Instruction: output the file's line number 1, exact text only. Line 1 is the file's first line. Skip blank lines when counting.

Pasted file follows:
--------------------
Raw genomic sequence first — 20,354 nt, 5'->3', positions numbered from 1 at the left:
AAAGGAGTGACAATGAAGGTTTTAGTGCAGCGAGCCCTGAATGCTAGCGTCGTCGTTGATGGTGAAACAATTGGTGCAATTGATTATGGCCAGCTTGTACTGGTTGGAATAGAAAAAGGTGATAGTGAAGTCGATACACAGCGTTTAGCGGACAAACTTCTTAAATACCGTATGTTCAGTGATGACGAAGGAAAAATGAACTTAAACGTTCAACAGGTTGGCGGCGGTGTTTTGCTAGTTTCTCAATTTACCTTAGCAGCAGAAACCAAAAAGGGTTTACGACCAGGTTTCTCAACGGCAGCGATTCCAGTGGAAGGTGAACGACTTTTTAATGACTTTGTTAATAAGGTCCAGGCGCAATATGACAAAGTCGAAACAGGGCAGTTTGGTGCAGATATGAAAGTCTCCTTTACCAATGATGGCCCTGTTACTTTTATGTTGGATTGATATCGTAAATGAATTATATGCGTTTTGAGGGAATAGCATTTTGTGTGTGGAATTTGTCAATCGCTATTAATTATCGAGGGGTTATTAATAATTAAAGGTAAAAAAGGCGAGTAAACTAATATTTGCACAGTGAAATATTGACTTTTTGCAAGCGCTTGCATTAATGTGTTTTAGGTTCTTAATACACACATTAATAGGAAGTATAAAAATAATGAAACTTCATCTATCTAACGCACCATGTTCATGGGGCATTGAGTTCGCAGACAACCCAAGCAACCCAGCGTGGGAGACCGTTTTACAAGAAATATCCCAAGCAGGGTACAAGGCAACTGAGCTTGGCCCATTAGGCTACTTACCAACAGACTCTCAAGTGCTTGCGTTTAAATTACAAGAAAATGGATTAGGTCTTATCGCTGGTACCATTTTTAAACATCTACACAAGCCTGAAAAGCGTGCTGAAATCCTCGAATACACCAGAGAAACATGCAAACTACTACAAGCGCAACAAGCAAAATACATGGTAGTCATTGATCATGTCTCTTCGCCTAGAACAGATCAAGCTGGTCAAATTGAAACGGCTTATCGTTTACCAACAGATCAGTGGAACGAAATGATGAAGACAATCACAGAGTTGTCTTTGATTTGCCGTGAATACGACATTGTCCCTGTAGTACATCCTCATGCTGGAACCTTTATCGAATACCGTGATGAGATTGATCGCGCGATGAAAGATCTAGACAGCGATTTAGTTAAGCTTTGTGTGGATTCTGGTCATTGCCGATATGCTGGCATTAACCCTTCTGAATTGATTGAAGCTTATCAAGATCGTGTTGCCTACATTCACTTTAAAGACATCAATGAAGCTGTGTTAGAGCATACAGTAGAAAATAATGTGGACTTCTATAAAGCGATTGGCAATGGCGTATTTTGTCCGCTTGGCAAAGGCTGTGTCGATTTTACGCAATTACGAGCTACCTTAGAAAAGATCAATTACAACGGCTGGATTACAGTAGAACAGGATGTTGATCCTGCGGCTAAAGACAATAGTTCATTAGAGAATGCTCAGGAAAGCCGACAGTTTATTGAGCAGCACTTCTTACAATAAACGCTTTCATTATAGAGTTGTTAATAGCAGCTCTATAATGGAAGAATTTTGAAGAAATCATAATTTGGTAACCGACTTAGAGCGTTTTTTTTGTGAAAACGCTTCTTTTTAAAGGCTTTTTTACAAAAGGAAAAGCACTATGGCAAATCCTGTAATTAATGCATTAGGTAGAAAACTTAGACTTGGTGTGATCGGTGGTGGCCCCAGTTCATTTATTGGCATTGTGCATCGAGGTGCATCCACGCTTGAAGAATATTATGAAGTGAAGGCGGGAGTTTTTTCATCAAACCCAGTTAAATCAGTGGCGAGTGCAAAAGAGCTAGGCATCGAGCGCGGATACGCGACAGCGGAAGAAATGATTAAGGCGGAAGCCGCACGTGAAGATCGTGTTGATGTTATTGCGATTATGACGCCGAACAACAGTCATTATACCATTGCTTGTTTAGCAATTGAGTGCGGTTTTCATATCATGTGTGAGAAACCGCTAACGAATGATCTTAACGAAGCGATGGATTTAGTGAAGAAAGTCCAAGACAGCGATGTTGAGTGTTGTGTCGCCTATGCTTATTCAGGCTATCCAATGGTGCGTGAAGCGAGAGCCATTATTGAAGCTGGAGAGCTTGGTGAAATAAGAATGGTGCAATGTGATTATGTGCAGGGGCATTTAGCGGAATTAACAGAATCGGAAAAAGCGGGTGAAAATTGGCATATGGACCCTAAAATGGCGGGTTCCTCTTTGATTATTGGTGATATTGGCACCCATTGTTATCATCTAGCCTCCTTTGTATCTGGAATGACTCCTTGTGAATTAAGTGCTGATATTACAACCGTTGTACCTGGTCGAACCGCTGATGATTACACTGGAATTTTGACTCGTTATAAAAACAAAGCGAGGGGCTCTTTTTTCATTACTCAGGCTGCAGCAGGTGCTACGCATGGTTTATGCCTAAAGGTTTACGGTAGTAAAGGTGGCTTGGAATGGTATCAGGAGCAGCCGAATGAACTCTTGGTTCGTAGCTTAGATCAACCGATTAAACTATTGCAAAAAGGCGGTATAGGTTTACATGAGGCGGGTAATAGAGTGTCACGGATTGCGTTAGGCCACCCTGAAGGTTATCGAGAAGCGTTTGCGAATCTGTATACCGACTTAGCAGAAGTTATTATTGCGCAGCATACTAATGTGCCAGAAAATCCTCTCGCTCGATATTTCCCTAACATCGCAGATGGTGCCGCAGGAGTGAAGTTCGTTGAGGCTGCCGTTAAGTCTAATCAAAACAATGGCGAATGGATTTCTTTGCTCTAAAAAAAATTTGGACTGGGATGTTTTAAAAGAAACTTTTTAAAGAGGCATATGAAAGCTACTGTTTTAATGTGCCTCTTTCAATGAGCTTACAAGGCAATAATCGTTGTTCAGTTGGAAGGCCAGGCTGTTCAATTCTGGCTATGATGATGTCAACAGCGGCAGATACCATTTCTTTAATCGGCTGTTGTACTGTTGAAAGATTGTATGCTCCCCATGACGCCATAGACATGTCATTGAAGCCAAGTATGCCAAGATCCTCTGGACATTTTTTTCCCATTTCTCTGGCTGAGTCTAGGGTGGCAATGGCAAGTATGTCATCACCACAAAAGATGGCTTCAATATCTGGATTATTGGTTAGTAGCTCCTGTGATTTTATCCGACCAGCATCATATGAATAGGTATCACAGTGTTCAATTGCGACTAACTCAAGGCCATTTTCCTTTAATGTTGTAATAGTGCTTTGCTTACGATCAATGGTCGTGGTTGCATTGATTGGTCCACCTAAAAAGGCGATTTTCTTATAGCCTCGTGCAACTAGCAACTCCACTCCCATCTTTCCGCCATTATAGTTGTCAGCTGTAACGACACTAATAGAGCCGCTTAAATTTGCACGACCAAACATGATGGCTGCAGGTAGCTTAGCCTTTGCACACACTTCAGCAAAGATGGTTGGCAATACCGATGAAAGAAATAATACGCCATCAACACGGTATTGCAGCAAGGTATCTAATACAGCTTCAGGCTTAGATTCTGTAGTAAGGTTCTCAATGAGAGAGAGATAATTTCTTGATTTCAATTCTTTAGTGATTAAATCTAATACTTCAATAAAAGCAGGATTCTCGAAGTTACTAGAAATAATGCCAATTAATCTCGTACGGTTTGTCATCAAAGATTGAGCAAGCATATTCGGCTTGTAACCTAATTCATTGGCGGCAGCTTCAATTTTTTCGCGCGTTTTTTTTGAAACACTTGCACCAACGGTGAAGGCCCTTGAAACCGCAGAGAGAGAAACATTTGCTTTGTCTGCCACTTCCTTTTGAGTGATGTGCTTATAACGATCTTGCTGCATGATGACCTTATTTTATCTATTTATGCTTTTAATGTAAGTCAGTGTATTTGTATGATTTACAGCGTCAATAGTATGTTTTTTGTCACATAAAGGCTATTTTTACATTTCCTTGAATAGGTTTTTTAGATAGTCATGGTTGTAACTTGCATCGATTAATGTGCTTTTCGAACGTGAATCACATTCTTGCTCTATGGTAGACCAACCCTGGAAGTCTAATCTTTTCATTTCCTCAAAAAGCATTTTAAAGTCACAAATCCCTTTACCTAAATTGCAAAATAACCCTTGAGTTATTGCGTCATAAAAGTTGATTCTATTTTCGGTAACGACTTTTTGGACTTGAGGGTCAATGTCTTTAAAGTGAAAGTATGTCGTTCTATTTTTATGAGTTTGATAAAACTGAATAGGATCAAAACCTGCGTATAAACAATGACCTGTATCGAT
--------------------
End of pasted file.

Raw genomic sequence first — 20,354 nt, 5'->3', positions numbered from 1 at the left: